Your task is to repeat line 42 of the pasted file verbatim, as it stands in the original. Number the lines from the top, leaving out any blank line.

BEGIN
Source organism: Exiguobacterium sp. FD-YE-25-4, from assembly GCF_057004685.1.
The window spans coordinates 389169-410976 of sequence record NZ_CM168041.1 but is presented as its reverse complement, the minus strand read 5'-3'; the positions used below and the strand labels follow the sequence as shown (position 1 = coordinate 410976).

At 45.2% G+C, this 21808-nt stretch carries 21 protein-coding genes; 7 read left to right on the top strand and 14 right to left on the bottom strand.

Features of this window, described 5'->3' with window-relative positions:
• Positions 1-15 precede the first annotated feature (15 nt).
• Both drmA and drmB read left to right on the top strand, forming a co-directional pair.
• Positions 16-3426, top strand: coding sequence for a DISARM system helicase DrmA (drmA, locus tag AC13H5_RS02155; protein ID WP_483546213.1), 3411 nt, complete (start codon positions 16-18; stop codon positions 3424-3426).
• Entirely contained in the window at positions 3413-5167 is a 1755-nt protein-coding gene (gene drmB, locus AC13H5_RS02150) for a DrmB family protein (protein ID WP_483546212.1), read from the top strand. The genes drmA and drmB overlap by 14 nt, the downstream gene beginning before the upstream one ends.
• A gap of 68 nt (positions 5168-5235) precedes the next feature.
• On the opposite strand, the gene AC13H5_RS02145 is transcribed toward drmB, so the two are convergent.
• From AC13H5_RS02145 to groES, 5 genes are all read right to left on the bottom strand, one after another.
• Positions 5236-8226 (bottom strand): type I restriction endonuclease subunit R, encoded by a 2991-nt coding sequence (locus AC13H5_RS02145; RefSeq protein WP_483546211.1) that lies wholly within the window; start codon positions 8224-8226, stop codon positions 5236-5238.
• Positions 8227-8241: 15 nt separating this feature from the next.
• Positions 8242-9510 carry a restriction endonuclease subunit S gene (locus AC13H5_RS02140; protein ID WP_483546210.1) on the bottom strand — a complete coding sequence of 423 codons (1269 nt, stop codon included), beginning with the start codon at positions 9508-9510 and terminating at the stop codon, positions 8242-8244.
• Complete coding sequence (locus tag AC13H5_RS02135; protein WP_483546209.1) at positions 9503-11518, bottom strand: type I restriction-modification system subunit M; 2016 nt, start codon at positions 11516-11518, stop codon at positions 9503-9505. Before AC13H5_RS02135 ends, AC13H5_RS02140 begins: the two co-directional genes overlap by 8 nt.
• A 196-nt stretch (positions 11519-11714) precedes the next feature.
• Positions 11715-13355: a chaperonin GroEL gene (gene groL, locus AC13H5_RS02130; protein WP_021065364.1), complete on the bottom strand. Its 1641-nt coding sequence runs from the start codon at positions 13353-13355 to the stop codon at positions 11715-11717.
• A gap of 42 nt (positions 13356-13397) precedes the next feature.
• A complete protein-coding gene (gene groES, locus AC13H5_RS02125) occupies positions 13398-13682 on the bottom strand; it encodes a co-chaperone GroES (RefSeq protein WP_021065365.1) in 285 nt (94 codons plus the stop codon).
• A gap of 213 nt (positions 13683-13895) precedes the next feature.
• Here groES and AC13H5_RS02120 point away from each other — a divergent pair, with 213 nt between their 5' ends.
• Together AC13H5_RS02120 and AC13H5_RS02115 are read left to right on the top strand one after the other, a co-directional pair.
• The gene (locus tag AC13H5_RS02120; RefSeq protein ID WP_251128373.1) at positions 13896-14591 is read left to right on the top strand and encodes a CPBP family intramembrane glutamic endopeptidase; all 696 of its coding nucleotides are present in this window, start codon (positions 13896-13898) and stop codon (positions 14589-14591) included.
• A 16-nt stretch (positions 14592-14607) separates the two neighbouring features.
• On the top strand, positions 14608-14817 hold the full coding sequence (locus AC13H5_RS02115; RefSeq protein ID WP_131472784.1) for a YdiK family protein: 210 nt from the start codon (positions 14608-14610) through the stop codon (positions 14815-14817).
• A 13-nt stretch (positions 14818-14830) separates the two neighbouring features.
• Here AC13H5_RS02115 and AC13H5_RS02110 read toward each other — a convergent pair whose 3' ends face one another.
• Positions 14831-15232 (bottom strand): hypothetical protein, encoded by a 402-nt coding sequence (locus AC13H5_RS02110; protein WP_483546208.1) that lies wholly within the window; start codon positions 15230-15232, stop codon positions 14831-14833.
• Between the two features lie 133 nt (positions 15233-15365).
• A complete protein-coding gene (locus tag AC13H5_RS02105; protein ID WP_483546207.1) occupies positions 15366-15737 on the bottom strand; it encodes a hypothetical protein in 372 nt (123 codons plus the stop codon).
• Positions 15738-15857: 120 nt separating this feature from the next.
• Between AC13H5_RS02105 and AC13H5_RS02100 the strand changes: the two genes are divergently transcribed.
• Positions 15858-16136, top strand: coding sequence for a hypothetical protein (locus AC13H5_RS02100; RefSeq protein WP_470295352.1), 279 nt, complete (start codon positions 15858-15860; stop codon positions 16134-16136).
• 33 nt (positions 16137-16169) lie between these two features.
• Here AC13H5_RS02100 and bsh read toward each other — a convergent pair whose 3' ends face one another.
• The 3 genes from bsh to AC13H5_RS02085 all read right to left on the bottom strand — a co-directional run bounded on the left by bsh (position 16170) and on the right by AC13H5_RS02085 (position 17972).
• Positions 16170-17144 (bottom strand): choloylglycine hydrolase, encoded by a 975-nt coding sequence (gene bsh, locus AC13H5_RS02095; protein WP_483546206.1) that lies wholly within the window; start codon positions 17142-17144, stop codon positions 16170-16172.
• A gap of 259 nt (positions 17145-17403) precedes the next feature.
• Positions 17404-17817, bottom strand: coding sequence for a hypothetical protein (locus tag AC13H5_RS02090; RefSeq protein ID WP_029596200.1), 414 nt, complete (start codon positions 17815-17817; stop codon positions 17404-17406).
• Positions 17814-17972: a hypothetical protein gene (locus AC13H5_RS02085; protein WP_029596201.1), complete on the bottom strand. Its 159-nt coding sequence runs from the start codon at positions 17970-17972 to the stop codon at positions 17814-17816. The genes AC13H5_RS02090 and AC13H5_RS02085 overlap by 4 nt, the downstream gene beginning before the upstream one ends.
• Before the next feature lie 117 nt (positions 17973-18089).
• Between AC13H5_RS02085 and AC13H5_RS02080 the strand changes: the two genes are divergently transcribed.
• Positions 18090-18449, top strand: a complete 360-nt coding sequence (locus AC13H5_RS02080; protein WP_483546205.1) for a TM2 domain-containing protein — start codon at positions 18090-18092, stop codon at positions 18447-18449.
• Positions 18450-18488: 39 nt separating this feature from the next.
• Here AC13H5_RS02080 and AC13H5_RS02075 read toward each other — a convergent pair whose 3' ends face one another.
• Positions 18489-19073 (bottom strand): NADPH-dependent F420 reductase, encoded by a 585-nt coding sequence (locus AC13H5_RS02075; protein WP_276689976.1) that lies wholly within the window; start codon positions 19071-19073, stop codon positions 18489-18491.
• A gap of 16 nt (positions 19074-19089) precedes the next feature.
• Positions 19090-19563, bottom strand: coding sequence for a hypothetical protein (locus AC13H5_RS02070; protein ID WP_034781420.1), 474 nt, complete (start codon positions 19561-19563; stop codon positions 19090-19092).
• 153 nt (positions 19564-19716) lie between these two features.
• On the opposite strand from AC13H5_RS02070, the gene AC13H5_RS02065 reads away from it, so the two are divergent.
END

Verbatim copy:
• Between AC13H5_RS02085 and AC13H5_RS02080 the strand changes: the two genes are divergently transcribed.